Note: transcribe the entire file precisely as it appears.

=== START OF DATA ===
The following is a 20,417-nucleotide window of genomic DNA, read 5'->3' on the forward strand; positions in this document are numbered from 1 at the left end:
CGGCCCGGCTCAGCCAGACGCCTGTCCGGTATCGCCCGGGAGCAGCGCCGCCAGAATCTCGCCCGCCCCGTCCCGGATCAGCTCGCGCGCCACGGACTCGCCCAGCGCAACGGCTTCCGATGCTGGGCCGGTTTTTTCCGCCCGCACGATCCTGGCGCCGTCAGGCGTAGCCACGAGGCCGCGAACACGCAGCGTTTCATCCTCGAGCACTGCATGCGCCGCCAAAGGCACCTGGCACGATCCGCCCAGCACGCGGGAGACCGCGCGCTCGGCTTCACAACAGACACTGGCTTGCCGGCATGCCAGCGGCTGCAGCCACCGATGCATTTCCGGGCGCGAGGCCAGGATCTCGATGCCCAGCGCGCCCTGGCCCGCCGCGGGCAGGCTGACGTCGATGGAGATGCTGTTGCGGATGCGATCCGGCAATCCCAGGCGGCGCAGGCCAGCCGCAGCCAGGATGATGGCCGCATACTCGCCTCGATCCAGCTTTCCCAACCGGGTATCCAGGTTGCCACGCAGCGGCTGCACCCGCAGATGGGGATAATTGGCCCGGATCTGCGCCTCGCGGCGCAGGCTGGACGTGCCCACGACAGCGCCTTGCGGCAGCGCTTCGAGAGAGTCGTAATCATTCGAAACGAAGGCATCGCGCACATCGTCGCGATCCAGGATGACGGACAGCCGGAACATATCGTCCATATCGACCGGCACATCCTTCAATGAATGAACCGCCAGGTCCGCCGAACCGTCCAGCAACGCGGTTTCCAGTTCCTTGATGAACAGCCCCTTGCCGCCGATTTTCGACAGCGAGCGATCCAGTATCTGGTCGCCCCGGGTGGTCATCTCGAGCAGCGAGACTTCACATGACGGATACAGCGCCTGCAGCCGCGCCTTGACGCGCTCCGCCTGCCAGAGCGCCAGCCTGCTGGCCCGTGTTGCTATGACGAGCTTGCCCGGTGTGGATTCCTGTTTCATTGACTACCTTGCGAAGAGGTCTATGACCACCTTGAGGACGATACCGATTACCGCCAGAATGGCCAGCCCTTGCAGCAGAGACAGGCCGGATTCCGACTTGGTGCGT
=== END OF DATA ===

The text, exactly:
The following is a 20,417-nucleotide window of genomic DNA, read 5'->3' on the forward strand; positions in this document are numbered from 1 at the left end:
CGGCCCGGCTCAGCCAGACGCCTGTCCGGTATCGCCCGGGAGCAGCGCCGCCAGAATCTCGCCCGCCCCGTCCCGGATCAGCTCGCGCGCCACGGACTCGCCCAGCGCAACGGCTTCCGATGCTGGGCCGGTTTTTTCCGCCCGCACGATCCTGGCGCCGTCAGGCGTAGCCACGAGGCCGCGAACACGCAGCGTTTCATCCTCGAGCACTGCATGCGCCGCCAAAGGCACCTGGCACGATCCGCCCAGCACGCGGGAGACCGCGCGCTCGGCTTCACAACAGACACTGGCTTGCCGGCATGCCAGCGGCTGCAGCCACCGATGCATTTCCGGGCGCGAGGCCAGGATCTCGATGCCCAGCGCGCCCTGGCCCGCCGCGGGCAGGCTGACGTCGATGGAGATGCTGTTGCGGATGCGATCCGGCAATCCCAGGCGGCGCAGGCCAGCCGCAGCCAGGATGATGGCCGCATACTCGCCTCGATCCAGCTTTCCCAACCGGGTATCCAGGTTGCCACGCAGCGGCTGCACCCGCAGATGGGGATAATTGGCCCGGATCTGCGCCTCGCGGCGCAGGCTGGACGTGCCCACGACAGCGCCTTGCGGCAGCGCTTCGAGAGAGTCGTAATCATTCGAAACGAAGGCATCGCGCACATCGTCGCGATCCAGGATGACGGACAGCCGGAACATATCGTCCATATCGACCGGCACATCCTTCAATGAATGAACCGCCAGGTCCGCCGAACCGTCCAGCAACGCGGTTTCCAGTTCCTTGATGAACAGCCCCTTGCCGCCGATTTTCGACAGCGAGCGATCCAGTATCTGGTCGCCCCGGGTGGTCATCTCGAGCAGCGAGACTTCACATGACGGATACAGCGCCTGCAGCCGCGCCTTGACGCGCTCCGCCTGCCAGAGCGCCAGCCTGCTGGCCCGTGTTGCTATGACGAGCTTGCCCGGTGTGGATTCCTGTTTCATTGACTACCTTGCGAAGAGGTCTATGACCACCTTGAGGACGATACCGATTACCGCCAGAATGGCCAGCCCTTGCAGCAGAGACAGGCCGGATTCCGACTTGGTGCGT